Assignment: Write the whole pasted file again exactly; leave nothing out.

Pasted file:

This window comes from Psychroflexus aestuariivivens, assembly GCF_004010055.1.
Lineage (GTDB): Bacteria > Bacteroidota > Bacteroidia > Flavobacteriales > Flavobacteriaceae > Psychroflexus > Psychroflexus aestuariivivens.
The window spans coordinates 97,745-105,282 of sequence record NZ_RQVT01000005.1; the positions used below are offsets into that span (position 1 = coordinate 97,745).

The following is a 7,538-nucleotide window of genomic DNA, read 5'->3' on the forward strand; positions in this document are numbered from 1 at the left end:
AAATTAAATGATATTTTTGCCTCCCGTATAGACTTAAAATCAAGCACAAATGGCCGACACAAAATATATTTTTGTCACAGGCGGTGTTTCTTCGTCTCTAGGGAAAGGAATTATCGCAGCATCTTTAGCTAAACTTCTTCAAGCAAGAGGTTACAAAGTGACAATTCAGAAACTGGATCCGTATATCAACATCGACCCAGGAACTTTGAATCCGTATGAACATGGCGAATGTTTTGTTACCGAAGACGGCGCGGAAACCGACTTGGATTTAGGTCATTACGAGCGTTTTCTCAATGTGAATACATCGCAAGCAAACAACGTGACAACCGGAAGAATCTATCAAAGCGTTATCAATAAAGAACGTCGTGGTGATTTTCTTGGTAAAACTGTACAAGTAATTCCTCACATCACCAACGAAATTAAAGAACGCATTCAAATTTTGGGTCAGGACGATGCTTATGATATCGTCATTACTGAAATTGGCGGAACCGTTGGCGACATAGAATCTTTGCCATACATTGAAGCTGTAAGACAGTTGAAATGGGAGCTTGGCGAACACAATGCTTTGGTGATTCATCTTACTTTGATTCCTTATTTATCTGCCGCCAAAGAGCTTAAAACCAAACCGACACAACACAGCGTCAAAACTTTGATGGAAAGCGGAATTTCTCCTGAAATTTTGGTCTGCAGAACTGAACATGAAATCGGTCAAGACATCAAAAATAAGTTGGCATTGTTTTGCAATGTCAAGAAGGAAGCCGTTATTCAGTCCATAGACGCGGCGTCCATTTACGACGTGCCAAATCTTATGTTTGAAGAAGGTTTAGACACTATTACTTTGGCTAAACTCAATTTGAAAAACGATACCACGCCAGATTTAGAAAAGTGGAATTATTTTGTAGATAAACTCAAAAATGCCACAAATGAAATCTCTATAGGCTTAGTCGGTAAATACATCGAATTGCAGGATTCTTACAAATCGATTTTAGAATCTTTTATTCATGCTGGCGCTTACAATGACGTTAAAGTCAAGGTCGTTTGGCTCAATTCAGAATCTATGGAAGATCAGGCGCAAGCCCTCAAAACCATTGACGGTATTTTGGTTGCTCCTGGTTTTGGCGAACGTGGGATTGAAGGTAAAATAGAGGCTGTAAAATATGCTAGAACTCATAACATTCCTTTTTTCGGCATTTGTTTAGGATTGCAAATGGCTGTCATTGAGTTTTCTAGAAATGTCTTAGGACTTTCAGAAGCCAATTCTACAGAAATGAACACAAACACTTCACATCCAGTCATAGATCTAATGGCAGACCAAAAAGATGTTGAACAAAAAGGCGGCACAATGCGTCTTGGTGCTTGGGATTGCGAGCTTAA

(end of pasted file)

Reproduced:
This window comes from Psychroflexus aestuariivivens, assembly GCF_004010055.1.
Lineage (GTDB): Bacteria > Bacteroidota > Bacteroidia > Flavobacteriales > Flavobacteriaceae > Psychroflexus > Psychroflexus aestuariivivens.
The window spans coordinates 97,745-105,282 of sequence record NZ_RQVT01000005.1; the positions used below are offsets into that span (position 1 = coordinate 97,745).

The following is a 7,538-nucleotide window of genomic DNA, read 5'->3' on the forward strand; positions in this document are numbered from 1 at the left end:
AAATTAAATGATATTTTTGCCTCCCGTATAGACTTAAAATCAAGCACAAATGGCCGACACAAAATATATTTTTGTCACAGGCGGTGTTTCTTCGTCTCTAGGGAAAGGAATTATCGCAGCATCTTTAGCTAAACTTCTTCAAGCAAGAGGTTACAAAGTGACAATTCAGAAACTGGATCCGTATATCAACATCGACCCAGGAACTTTGAATCCGTATGAACATGGCGAATGTTTTGTTACCGAAGACGGCGCGGAAACCGACTTGGATTTAGGTCATTACGAGCGTTTTCTCAATGTGAATACATCGCAAGCAAACAACGTGACAACCGGAAGAATCTATCAAAGCGTTATCAATAAAGAACGTCGTGGTGATTTTCTTGGTAAAACTGTACAAGTAATTCCTCACATCACCAACGAAATTAAAGAACGCATTCAAATTTTGGGTCAGGACGATGCTTATGATATCGTCATTACTGAAATTGGCGGAACCGTTGGCGACATAGAATCTTTGCCATACATTGAAGCTGTAAGACAGTTGAAATGGGAGCTTGGCGAACACAATGCTTTGGTGATTCATCTTACTTTGATTCCTTATTTATCTGCCGCCAAAGAGCTTAAAACCAAACCGACACAACACAGCGTCAAAACTTTGATGGAAAGCGGAATTTCTCCTGAAATTTTGGTCTGCAGAACTGAACATGAAATCGGTCAAGACATCAAAAATAAGTTGGCATTGTTTTGCAATGTCAAGAAGGAAGCCGTTATTCAGTCCATAGACGCGGCGTCCATTTACGACGTGCCAAATCTTATGTTTGAAGAAGGTTTAGACACTATTACTTTGGCTAAACTCAATTTGAAAAACGATACCACGCCAGATTTAGAAAAGTGGAATTATTTTGTAGATAAACTCAAAAATGCCACAAATGAAATCTCTATAGGCTTAGTCGGTAAATACATCGAATTGCAGGATTCTTACAAATCGATTTTAGAATCTTTTATTCATGCTGGCGCTTACAATGACGTTAAAGTCAAGGTCGTTTGGCTCAATTCAGAATCTATGGAAGATCAGGCGCAAGCCCTCAAAACCATTGACGGTATTTTGGTTGCTCCTGGTTTTGGCGAACGTGGGATTGAAGGTAAAATAGAGGCTGTAAAATATGCTAGAACTCATAACATTCCTTTTTTCGGCATTTGTTTAGGATTGCAAATGGCTGTCATTGAGTTTTCTAGAAATGTCTTAGGACTTTCAGAAGCCAATTCTACAGAAATGAACACAAACACTTCACATCCAGTCATAGATCTAATGGCAGACCAAAAAGATGTTGAACAAAAAGGCGGCACAATGCGTCTTGGTGCTTGGGATTGCGAGCTTAA